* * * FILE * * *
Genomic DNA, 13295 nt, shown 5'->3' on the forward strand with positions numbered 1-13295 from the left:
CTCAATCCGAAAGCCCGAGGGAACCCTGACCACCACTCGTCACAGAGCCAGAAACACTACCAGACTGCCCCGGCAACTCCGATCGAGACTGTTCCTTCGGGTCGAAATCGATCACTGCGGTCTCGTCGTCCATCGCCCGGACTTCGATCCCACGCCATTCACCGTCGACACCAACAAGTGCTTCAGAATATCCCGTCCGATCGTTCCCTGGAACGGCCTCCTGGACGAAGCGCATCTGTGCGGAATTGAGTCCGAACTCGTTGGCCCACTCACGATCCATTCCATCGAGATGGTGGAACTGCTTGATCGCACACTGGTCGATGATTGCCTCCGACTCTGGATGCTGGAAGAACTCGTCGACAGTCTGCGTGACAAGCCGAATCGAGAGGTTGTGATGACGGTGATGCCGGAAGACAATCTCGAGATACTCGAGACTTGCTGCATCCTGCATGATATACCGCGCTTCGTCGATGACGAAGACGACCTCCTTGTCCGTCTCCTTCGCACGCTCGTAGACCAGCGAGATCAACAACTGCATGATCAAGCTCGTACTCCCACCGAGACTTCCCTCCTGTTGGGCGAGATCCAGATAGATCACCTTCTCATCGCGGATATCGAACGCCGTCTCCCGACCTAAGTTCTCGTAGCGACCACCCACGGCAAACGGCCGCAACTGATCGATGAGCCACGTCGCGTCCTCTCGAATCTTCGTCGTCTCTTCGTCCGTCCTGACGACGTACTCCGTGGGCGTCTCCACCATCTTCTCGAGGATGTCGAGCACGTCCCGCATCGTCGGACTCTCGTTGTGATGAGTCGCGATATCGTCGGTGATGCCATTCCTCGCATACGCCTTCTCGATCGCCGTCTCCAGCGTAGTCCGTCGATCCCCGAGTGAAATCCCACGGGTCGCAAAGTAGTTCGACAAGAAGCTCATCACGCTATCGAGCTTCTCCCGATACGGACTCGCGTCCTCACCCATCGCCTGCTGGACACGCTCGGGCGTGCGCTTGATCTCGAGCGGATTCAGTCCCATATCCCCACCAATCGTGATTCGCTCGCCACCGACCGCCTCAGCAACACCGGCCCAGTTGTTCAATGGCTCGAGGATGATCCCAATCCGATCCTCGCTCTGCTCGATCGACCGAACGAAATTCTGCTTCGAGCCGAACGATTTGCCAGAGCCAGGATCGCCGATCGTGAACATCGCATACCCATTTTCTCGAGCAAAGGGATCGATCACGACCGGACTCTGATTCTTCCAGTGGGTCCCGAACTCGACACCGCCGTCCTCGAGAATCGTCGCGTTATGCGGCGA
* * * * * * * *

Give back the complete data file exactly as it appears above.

Genomic DNA, 13295 nt, shown 5'->3' on the forward strand with positions numbered 1-13295 from the left:
CTCAATCCGAAAGCCCGAGGGAACCCTGACCACCACTCGTCACAGAGCCAGAAACACTACCAGACTGCCCCGGCAACTCCGATCGAGACTGTTCCTTCGGGTCGAAATCGATCACTGCGGTCTCGTCGTCCATCGCCCGGACTTCGATCCCACGCCATTCACCGTCGACACCAACAAGTGCTTCAGAATATCCCGTCCGATCGTTCCCTGGAACGGCCTCCTGGACGAAGCGCATCTGTGCGGAATTGAGTCCGAACTCGTTGGCCCACTCACGATCCATTCCATCGAGATGGTGGAACTGCTTGATCGCACACTGGTCGATGATTGCCTCCGACTCTGGATGCTGGAAGAACTCGTCGACAGTCTGCGTGACAAGCCGAATCGAGAGGTTGTGATGACGGTGATGCCGGAAGACAATCTCGAGATACTCGAGACTTGCTGCATCCTGCATGATATACCGCGCTTCGTCGATGACGAAGACGACCTCCTTGTCCGTCTCCTTCGCACGCTCGTAGACCAGCGAGATCAACAACTGCATGATCAAGCTCGTACTCCCACCGAGACTTCCCTCCTGTTGGGCGAGATCCAGATAGATCACCTTCTCATCGCGGATATCGAACGCCGTCTCCCGACCTAAGTTCTCGTAGCGACCACCCACGGCAAACGGCCGCAACTGATCGATGAGCCACGTCGCGTCCTCTCGAATCTTCGTCGTCTCTTCGTCCGTCCTGACGACGTACTCCGTGGGCGTCTCCACCATCTTCTCGAGGATGTCGAGCACGTCCCGCATCGTCGGACTCTCGTTGTGATGAGTCGCGATATCGTCGGTGATGCCATTCCTCGCATACGCCTTCTCGATCGCCGTCTCCAGCGTAGTCCGTCGATCCCCGAGTGAAATCCCACGGGTCGCAAAGTAGTTCGACAAGAAGCTCATCACGCTATCGAGCTTCTCCCGATACGGACTCGCGTCCTCACCCATCGCCTGCTGGACACGCTCGGGCGTGCGCTTGATCTCGAGCGGATTCAGTCCCATATCCCCACCAATCGTGATTCGCTCGCCACCGACCGCCTCAGCAACACCGGCCCAGTTGTTCAATGGCTCGAGGATGATCCCAATCCGATCCTCGCTCTGCTCGATCGACCGAACGAAATTCTGCTTCGAGCCGAACGATTTGCCAGAGCCAGGATCGCCGATCGTGAACATCGCATACCCATTTTCTCGAGCAAAGGGATCGATCACGACCGGACTCTGATTCTTCCAGTGGGTCCCGAACTCGACACCGCCGTCCTCGAGAATCGTCGCGTTATGCGGCGA